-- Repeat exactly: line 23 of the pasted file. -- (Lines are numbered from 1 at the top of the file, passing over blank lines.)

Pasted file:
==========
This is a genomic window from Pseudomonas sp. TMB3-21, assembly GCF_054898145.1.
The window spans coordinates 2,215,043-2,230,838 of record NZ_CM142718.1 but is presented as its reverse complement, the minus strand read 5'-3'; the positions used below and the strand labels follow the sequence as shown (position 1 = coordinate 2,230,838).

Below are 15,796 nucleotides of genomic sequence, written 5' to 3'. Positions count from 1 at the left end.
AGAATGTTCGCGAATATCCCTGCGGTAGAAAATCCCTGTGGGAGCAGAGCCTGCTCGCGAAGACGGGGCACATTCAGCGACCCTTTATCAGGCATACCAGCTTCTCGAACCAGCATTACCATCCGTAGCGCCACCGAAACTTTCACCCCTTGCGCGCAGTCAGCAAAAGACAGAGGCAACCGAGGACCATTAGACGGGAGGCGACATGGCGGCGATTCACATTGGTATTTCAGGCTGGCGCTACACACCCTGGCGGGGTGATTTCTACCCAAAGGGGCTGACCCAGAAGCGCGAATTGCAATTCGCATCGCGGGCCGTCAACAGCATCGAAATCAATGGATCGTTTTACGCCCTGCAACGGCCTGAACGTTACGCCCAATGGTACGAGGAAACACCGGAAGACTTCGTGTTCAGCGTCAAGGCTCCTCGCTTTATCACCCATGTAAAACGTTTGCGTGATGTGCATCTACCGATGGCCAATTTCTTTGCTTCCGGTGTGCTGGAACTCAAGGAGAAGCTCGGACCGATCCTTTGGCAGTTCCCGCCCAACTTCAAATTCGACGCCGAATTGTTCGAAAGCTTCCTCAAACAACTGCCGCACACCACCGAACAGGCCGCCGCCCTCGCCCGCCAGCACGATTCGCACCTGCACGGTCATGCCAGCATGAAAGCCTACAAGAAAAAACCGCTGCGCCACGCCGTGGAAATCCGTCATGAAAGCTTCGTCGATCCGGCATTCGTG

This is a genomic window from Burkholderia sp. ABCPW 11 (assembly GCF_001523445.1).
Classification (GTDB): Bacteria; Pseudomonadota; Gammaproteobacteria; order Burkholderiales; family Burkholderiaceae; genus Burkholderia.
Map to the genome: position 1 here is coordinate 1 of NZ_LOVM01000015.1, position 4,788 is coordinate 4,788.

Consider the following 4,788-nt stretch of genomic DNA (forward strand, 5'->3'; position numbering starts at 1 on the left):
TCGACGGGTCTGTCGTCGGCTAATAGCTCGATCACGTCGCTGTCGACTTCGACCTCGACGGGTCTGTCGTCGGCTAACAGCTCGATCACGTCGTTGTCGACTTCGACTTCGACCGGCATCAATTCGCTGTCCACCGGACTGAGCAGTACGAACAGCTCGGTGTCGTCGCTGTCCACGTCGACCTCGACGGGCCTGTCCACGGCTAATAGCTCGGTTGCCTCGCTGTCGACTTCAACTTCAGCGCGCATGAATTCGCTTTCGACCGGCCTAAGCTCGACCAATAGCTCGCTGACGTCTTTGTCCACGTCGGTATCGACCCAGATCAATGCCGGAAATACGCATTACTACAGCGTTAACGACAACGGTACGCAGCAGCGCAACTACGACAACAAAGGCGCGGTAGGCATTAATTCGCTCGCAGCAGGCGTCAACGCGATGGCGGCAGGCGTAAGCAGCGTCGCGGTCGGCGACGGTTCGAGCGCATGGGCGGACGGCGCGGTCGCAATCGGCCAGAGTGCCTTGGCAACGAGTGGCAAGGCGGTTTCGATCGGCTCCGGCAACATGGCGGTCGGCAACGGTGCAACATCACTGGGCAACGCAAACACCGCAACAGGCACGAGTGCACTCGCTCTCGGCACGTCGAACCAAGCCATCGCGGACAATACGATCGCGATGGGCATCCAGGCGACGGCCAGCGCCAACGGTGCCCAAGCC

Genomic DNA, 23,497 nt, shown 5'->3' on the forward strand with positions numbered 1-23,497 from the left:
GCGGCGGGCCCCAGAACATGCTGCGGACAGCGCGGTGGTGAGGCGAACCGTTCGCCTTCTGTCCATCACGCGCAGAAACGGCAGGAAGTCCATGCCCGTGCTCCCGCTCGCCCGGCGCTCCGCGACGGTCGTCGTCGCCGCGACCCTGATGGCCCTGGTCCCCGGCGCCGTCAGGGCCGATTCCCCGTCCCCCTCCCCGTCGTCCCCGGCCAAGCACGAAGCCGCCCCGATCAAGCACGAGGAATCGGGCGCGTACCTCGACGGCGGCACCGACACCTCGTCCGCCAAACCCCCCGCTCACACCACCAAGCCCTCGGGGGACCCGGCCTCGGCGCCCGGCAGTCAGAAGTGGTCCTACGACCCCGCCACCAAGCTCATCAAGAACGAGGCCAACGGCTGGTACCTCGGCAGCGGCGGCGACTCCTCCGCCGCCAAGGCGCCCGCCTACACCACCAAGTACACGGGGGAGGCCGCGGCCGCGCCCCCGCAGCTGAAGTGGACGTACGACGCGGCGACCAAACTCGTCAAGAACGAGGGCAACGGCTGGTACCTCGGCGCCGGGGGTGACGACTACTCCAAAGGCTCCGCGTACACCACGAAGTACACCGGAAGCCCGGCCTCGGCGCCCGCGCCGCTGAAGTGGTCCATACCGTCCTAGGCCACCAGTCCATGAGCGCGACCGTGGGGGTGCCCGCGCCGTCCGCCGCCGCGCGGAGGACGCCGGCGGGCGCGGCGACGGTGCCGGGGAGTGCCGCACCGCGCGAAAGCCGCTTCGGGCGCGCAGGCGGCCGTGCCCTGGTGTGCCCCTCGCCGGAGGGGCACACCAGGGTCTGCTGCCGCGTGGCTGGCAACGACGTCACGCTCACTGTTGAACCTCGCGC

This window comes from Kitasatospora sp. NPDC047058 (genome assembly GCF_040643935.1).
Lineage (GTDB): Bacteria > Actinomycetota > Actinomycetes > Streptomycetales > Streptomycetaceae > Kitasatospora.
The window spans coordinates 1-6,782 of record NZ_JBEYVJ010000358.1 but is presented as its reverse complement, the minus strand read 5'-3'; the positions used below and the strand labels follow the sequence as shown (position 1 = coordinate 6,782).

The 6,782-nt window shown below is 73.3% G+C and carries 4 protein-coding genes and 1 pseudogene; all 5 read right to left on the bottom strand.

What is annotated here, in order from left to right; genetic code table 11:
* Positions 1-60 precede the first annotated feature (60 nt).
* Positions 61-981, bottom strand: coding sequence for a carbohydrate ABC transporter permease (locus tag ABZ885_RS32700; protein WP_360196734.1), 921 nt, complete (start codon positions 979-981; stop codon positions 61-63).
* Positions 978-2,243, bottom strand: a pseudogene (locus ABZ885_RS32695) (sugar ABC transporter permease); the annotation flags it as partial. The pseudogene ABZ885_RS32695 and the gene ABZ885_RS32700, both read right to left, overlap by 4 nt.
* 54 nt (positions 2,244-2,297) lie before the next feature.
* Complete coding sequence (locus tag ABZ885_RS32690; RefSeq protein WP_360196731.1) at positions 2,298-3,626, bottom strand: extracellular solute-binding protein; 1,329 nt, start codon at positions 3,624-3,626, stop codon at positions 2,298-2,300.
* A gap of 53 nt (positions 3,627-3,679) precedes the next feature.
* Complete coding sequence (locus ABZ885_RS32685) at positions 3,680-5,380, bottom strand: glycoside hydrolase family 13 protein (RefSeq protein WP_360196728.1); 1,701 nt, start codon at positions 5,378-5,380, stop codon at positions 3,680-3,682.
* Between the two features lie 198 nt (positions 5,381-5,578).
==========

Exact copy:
* Complete coding sequence (locus ABZ885_RS32685) at positions 3,680-5,380, bottom strand: glycoside hydrolase family 13 protein (RefSeq protein WP_360196728.1); 1,701 nt, start codon at positions 5,378-5,380, stop codon at positions 3,680-3,682.